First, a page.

Faith in Action: Justice, Equality and Community

The Quaker testimony regarding justice, equality and community is based on a belief in the uniqueness and preciousness of every human being. This testimony sees Quakers working to help and support prisoners, refugees and asylum seekers. Quakers have a long history of opposing injustice, whether that of the international slave trade, or the economic injustice of an unequal society.

Below are examples that illustrate the Quaker regard for justice, equality and community.

Elizabeth Fry and Prison Reform
Elizabeth Gurney (1780 – 1845) was born in Norwich into a prominent Quaker family. When she was 18 years of age she was moved by the preaching of an American Quaker, William Savery, to take an interest in poor people (for whom she collected old clothes), sick people in her neighbourhood (who she visited), the need for children to be able to read (for whom she set up a Sunday School), and people who were in prison. When she was 20 she married Joseph Fry, and they moved to London where the family remained until her final illness. She gave birth to eleven children.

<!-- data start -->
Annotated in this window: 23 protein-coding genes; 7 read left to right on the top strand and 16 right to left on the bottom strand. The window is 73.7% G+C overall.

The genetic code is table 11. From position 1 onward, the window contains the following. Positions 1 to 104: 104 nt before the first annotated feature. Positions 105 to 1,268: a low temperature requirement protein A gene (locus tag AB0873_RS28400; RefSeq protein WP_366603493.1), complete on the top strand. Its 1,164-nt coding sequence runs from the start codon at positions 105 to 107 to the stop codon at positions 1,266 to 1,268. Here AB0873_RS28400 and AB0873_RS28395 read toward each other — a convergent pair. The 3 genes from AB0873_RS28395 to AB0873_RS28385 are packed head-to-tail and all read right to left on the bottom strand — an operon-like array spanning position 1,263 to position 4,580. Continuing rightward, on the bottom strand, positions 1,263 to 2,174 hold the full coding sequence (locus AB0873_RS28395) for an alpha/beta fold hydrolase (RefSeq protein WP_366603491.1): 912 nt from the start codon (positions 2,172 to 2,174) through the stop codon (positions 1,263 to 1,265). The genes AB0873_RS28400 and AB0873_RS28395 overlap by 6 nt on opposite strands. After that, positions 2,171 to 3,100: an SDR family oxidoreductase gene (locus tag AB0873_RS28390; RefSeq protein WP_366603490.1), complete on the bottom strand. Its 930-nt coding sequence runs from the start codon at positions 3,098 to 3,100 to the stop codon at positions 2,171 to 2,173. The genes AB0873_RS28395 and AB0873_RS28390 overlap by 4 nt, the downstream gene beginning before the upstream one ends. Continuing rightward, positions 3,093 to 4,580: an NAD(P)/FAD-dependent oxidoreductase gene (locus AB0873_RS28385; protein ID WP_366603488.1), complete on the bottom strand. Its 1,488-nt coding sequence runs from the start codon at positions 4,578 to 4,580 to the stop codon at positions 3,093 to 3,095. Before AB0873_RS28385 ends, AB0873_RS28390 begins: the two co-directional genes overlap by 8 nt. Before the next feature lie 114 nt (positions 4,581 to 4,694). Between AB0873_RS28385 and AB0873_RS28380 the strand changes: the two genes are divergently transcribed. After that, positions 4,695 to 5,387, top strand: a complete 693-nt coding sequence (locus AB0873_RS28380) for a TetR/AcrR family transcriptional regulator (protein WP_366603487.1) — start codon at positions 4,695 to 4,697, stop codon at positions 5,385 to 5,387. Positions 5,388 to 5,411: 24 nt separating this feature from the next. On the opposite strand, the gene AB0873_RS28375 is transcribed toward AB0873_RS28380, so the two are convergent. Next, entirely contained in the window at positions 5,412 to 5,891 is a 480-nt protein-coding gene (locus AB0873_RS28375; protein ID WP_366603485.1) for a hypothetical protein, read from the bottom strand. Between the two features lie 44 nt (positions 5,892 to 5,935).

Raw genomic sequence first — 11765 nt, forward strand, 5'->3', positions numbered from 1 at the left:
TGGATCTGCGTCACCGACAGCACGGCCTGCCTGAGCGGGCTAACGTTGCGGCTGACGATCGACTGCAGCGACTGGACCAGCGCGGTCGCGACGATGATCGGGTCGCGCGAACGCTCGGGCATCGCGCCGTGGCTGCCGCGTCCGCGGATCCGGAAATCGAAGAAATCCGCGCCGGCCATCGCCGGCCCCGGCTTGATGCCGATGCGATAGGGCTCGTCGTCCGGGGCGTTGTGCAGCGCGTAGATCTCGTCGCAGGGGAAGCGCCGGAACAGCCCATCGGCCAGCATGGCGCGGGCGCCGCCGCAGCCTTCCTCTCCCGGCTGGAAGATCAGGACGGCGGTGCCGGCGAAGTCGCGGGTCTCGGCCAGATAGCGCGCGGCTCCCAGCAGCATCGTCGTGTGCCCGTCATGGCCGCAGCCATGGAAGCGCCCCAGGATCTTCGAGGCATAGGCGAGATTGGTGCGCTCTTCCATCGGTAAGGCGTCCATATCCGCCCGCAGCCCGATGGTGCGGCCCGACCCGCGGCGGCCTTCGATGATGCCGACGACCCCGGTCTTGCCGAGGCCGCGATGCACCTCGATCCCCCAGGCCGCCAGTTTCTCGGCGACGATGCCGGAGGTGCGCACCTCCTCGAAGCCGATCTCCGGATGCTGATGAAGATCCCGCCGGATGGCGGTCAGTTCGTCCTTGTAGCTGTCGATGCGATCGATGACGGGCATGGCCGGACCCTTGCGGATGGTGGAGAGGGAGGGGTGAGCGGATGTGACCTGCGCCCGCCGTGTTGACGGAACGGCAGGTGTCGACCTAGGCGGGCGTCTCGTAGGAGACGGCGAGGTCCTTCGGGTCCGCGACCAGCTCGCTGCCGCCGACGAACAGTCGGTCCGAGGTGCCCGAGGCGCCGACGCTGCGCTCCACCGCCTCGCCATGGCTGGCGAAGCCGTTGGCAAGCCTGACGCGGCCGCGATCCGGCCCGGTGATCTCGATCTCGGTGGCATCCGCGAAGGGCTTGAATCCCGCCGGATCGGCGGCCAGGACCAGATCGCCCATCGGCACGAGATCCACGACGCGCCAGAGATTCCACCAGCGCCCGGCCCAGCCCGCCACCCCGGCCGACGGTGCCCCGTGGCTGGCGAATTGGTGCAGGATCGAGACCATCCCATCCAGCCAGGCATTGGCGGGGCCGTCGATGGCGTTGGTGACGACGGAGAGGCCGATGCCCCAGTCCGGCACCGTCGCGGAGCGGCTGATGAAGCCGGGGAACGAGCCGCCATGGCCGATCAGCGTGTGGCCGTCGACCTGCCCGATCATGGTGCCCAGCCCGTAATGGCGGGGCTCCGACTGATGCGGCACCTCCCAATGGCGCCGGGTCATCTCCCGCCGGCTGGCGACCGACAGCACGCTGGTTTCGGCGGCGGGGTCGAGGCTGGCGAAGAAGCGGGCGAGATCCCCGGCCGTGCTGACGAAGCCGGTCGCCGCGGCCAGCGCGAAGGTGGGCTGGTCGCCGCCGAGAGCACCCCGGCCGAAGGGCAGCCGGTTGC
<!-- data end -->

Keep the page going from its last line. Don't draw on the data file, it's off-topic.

Elizabeth Fry was invited to visit Newgate prison for women, in London. …
(To be continued …)
 
William Tuke and the humane treatment of people with compromised mental health
(To be continued …)
 
Quaker Settlers in North America and Indigenous Peoples
(To be continued …)